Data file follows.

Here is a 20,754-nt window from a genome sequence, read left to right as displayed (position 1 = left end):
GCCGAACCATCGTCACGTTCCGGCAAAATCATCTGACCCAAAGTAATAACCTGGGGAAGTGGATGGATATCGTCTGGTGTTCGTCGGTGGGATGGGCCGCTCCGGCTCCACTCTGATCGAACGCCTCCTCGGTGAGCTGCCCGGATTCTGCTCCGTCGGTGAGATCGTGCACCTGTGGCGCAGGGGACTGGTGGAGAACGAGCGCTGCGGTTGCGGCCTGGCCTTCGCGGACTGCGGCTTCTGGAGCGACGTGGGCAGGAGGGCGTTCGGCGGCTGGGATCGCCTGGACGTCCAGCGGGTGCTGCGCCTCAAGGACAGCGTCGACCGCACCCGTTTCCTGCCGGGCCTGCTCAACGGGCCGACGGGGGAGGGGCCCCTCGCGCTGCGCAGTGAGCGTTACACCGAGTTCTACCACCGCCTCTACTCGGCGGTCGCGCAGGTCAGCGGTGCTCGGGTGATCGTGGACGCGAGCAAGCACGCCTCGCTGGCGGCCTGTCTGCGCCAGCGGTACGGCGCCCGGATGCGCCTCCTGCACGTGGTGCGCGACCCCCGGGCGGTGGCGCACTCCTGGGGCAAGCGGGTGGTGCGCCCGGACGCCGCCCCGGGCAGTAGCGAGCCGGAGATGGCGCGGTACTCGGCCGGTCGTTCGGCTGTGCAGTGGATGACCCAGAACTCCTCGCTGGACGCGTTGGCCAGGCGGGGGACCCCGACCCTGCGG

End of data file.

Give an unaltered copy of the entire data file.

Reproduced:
Here is a 20,754-nt window from a genome sequence, read left to right as displayed (position 1 = left end):
GCCGAACCATCGTCACGTTCCGGCAAAATCATCTGACCCAAAGTAATAACCTGGGGAAGTGGATGGATATCGTCTGGTGTTCGTCGGTGGGATGGGCCGCTCCGGCTCCACTCTGATCGAACGCCTCCTCGGTGAGCTGCCCGGATTCTGCTCCGTCGGTGAGATCGTGCACCTGTGGCGCAGGGGACTGGTGGAGAACGAGCGCTGCGGTTGCGGCCTGGCCTTCGCGGACTGCGGCTTCTGGAGCGACGTGGGCAGGAGGGCGTTCGGCGGCTGGGATCGCCTGGACGTCCAGCGGGTGCTGCGCCTCAAGGACAGCGTCGACCGCACCCGTTTCCTGCCGGGCCTGCTCAACGGGCCGACGGGGGAGGGGCCCCTCGCGCTGCGCAGTGAGCGTTACACCGAGTTCTACCACCGCCTCTACTCGGCGGTCGCGCAGGTCAGCGGTGCTCGGGTGATCGTGGACGCGAGCAAGCACGCCTCGCTGGCGGCCTGTCTGCGCCAGCGGTACGGCGCCCGGATGCGCCTCCTGCACGTGGTGCGCGACCCCCGGGCGGTGGCGCACTCCTGGGGCAAGCGGGTGGTGCGCCCGGACGCCGCCCCGGGCAGTAGCGAGCCGGAGATGGCGCGGTACTCGGCCGGTCGTTCGGCTGTGCAGTGGATGACCCAGAACTCCTCGCTGGACGCGTTGGCCAGGCGGGGGACCCCGACCCTGCGG